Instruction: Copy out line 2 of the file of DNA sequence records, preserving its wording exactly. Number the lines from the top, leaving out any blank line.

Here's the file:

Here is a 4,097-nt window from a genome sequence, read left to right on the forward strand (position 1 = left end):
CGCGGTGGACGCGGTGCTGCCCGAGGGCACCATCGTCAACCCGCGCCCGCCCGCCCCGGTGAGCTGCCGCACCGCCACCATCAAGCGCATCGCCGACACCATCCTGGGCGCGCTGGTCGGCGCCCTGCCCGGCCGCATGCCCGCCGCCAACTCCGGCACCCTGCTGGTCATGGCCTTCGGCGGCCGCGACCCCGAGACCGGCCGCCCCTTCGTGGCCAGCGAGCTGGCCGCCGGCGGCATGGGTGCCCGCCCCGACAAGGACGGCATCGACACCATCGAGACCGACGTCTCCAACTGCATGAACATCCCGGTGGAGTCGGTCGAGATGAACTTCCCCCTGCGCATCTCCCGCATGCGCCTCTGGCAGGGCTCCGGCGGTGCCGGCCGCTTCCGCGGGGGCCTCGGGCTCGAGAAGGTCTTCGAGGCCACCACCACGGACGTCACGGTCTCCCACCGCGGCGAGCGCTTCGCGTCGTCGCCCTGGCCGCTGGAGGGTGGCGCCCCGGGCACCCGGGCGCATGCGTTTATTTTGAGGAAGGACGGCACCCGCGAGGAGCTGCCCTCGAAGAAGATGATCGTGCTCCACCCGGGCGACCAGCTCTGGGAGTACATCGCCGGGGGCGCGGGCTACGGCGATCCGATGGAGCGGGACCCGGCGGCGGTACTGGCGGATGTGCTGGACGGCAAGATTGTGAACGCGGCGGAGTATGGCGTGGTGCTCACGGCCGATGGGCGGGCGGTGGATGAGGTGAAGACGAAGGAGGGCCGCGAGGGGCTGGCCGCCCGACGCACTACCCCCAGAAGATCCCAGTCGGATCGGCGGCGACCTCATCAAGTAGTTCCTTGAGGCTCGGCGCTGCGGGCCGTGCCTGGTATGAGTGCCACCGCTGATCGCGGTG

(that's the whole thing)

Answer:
CGCGGTGGACGCGGTGCTGCCCGAGGGCACCATCGTCAACCCGCGCCCGCCCGCCCCGGTGAGCTGCCGCACCGCCACCATCAAGCGCATCGCCGACACCATCCTGGGCGCGCTGGTCGGCGCCCTGCCCGGCCGCATGCCCGCCGCCAACTCCGGCACCCTGCTGGTCATGGCCTTCGGCGGCCGCGACCCCGAGACCGGCCGCCCCTTCGTGGCCAGCGAGCTGGCCGCCGGCGGCATGGGTGCCCGCCCCGACAAGGACGGCATCGACACCATCGAGACCGACGTCTCCAACTGCATGAACATCCCGGTGGAGTCGGTCGAGATGAACTTCCCCCTGCGCATCTCCCGCATGCGCCTCTGGCAGGGCTCCGGCGGTGCCGGCCGCTTCCGCGGGGGCCTCGGGCTCGAGAAGGTCTTCGAGGCCACCACCACGGACGTCACGGTCTCCCACCGCGGCGAGCGCTTCGCGTCGTCGCCCTGGCCGCTGGAGGGTGGCGCCCCGGGCACCCGGGCGCATGCGTTTATTTTGAGGAAGGACGGCACCCGCGAGGAGCTGCCCTCGAAGAAGATGATCGTGCTCCACCCGGGCGACCAGCTCTGGGAGTACATCGCCGGGGGCGCGGGCTACGGCGATCCGATGGAGCGGGACCCGGCGGCGGTACTGGCGGATGTGCTGGACGGCAAGATTGTGAACGCGGCGGAGTATGGCGTGGTGCTCACGGCCGATGGGCGGGCGGTGGATGAGGTGAAGACGAAGGAGGGCCGCGAGGGGCTGGCCGCCCGACGCACTACCCCCAGAAGATCCCAGTCGGATCGGCGGCGACCTCATCAAGTAGTTCCTTGAGGCTCGGCGCTGCGGGCCGTGCCTGGTATGAGTGCCACCGCTGATCGCGGTG